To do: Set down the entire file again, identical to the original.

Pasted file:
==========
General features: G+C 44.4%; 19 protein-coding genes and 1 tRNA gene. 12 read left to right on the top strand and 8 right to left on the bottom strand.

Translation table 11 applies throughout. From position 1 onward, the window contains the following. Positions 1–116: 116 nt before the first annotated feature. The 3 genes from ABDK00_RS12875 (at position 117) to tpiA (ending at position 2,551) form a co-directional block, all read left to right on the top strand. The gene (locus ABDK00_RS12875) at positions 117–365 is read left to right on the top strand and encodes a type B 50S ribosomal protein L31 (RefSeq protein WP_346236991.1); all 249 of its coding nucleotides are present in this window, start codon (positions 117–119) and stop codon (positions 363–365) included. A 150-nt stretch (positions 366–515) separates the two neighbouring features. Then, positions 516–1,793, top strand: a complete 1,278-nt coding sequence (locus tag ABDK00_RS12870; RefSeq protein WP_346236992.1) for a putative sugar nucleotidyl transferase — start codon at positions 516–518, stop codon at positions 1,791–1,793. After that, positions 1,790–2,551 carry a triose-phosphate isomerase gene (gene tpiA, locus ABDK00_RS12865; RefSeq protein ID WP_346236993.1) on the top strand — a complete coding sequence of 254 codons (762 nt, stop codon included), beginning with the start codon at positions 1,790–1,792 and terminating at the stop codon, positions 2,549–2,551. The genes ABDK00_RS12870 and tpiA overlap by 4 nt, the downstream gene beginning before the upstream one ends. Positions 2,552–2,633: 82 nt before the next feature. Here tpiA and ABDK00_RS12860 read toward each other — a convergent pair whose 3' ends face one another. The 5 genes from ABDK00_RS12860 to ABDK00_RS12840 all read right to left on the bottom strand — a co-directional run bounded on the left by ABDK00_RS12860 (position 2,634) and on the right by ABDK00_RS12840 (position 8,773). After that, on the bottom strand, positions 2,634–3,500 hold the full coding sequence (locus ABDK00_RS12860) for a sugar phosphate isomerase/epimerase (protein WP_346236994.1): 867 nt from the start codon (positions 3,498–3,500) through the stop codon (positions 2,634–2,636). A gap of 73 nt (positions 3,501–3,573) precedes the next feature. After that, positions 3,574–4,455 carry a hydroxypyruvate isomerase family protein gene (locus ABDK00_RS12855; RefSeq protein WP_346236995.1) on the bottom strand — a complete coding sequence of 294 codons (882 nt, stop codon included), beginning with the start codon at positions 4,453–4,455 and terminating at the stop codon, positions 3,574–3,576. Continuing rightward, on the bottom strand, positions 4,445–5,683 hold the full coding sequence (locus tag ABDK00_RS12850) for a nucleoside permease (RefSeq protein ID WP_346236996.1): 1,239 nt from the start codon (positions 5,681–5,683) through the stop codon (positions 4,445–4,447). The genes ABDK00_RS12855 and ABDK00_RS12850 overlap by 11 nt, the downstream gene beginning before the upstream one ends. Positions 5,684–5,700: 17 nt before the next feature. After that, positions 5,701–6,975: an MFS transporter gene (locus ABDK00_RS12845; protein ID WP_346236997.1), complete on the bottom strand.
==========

General features: G+C 44.4%; 19 protein-coding genes and 1 tRNA gene. 12 read left to right on the top strand and 8 right to left on the bottom strand.

Translation table 11 applies throughout. From position 1 onward, the window contains the following. Positions 1–116: 116 nt before the first annotated feature. The 3 genes from ABDK00_RS12875 (at position 117) to tpiA (ending at position 2,551) form a co-directional block, all read left to right on the top strand. The gene (locus ABDK00_RS12875) at positions 117–365 is read left to right on the top strand and encodes a type B 50S ribosomal protein L31 (RefSeq protein WP_346236991.1); all 249 of its coding nucleotides are present in this window, start codon (positions 117–119) and stop codon (positions 363–365) included. A 150-nt stretch (positions 366–515) separates the two neighbouring features. Then, positions 516–1,793, top strand: a complete 1,278-nt coding sequence (locus tag ABDK00_RS12870; RefSeq protein WP_346236992.1) for a putative sugar nucleotidyl transferase — start codon at positions 516–518, stop codon at positions 1,791–1,793. After that, positions 1,790–2,551 carry a triose-phosphate isomerase gene (gene tpiA, locus ABDK00_RS12865; RefSeq protein ID WP_346236993.1) on the top strand — a complete coding sequence of 254 codons (762 nt, stop codon included), beginning with the start codon at positions 1,790–1,792 and terminating at the stop codon, positions 2,549–2,551. The genes ABDK00_RS12870 and tpiA overlap by 4 nt, the downstream gene beginning before the upstream one ends. Positions 2,552–2,633: 82 nt before the next feature. Here tpiA and ABDK00_RS12860 read toward each other — a convergent pair whose 3' ends face one another. The 5 genes from ABDK00_RS12860 to ABDK00_RS12840 all read right to left on the bottom strand — a co-directional run bounded on the left by ABDK00_RS12860 (position 2,634) and on the right by ABDK00_RS12840 (position 8,773). After that, on the bottom strand, positions 2,634–3,500 hold the full coding sequence (locus ABDK00_RS12860) for a sugar phosphate isomerase/epimerase (protein WP_346236994.1): 867 nt from the start codon (positions 3,498–3,500) through the stop codon (positions 2,634–2,636). A gap of 73 nt (positions 3,501–3,573) precedes the next feature. After that, positions 3,574–4,455 carry a hydroxypyruvate isomerase family protein gene (locus ABDK00_RS12855; RefSeq protein WP_346236995.1) on the bottom strand — a complete coding sequence of 294 codons (882 nt, stop codon included), beginning with the start codon at positions 4,453–4,455 and terminating at the stop codon, positions 3,574–3,576. Continuing rightward, on the bottom strand, positions 4,445–5,683 hold the full coding sequence (locus tag ABDK00_RS12850) for a nucleoside permease (RefSeq protein ID WP_346236996.1): 1,239 nt from the start codon (positions 5,681–5,683) through the stop codon (positions 4,445–4,447). The genes ABDK00_RS12855 and ABDK00_RS12850 overlap by 11 nt, the downstream gene beginning before the upstream one ends. Positions 5,684–5,700: 17 nt before the next feature. After that, positions 5,701–6,975: an MFS transporter gene (locus ABDK00_RS12845; protein ID WP_346236997.1), complete on the bottom strand.